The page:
China catching up in space; Russia starts tiger census

PUBLISHED : Sunday, 22 February, 2015, 7:22am
UPDATED : Sunday, 22 February, 2015, 1:54pm

Scientists reveal map of second genetic code

Scientists for the first time have mapped out the molecular "switches" that can turn on or silence individual genes in the DNA in more than 100 types of human cells, an accomplishment that reveals the complexity of genetic information and the challenges of interpreting it. Researchers unveiled the map of the "epigenome" in the journal Nature. The mapping effort is being carried out under the 10-year, US$240 million US government programme. Reuters


China closing in space, US Congress hears

China's space programme is catching up with that of the United States and Washington must invest more if it is to remain the world's dominant space power, a US congressional hearing heard. Experts speaking to Congress's US-China Economic and Security Review Commission said China's fast advances in space technology were part of a strategy to shape international geopolitics to its interests and achieve strategic dominance in the Asia-Pacific region. Reuters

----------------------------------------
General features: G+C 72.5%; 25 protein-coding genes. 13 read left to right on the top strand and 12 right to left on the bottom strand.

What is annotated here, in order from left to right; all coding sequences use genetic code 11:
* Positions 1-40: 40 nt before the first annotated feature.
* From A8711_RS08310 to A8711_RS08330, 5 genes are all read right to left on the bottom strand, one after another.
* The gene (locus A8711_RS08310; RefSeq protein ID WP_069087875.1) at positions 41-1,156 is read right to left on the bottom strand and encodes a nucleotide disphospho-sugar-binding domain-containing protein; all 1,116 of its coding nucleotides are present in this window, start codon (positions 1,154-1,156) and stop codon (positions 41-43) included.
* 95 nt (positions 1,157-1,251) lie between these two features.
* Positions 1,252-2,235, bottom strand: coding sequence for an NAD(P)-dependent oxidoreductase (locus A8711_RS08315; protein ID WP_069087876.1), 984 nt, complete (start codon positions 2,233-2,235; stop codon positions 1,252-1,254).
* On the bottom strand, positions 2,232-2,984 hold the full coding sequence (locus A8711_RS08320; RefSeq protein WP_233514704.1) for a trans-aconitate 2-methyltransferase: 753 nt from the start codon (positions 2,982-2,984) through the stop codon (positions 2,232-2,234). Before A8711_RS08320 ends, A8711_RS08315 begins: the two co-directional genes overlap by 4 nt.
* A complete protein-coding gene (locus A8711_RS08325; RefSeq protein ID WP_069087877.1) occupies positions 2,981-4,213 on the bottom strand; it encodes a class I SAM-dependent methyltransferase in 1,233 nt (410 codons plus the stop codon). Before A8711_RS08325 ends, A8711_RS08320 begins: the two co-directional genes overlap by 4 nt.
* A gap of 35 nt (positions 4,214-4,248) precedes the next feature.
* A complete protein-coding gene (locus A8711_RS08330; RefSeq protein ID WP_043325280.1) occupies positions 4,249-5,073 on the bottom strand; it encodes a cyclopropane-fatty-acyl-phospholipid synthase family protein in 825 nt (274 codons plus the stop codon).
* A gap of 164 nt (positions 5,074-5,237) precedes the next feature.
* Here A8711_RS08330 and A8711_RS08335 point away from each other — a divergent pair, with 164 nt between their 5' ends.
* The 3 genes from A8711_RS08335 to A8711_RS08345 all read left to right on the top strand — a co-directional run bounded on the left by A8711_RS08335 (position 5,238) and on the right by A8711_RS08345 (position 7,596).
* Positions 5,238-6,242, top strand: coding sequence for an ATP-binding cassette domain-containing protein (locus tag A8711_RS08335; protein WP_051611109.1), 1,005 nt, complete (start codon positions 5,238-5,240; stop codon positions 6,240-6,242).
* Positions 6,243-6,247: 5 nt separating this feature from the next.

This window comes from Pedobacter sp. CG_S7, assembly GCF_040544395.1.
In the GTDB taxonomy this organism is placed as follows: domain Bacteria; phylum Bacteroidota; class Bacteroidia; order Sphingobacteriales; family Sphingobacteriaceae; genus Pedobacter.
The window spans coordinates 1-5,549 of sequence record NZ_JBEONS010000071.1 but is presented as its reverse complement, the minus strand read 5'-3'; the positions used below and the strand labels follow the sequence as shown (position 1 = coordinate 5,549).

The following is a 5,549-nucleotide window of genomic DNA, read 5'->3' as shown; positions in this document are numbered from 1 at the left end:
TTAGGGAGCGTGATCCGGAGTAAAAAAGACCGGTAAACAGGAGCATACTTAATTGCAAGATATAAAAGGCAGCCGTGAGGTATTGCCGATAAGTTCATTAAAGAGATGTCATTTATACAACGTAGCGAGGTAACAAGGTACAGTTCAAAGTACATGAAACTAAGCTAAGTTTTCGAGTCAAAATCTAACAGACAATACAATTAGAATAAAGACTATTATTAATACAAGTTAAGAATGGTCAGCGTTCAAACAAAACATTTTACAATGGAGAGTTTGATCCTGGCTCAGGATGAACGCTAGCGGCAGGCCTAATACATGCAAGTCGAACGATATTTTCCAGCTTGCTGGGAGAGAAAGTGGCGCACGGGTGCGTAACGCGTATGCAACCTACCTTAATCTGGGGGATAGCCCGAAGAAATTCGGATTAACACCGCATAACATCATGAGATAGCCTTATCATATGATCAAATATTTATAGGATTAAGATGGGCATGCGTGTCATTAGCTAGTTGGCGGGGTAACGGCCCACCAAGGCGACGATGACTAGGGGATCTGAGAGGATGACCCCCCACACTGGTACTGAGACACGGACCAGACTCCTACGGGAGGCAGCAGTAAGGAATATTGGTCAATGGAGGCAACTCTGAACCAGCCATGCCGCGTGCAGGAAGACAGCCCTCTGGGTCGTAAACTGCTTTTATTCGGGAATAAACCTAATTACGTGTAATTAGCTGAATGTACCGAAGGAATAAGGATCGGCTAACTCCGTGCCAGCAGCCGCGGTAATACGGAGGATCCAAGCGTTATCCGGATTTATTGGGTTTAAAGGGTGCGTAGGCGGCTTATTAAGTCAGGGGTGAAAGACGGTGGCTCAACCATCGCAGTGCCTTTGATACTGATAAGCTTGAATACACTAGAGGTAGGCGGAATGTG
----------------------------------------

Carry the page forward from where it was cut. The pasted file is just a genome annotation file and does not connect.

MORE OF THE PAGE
Russia starts 10-year Siberian tiger count

Russia has launched its once-a-decade census on Siberian tigers. The biggest wild cats in the world, the tigers are devilishly elusive and only venture into areas of human habitation when short of food. Few people have ever seen a Siberian tiger in the wild and this makes the job, now under way, extremely hard work. More than 2,000 people have been recruited to take part and they will traverse thousands of miles of territory in the Russian far east, searching for tiger footprints. Where possible, they travel in cars or on snowmobiles, but usually the work has to be done on skis or on foot. The last census, in 2005, showed only around 450 Siberian tigers left in the wild. The Russian government wants the figure to go up to 600, but despite success in combating poachers, it is unclear whether the numbers have risen. The Guardian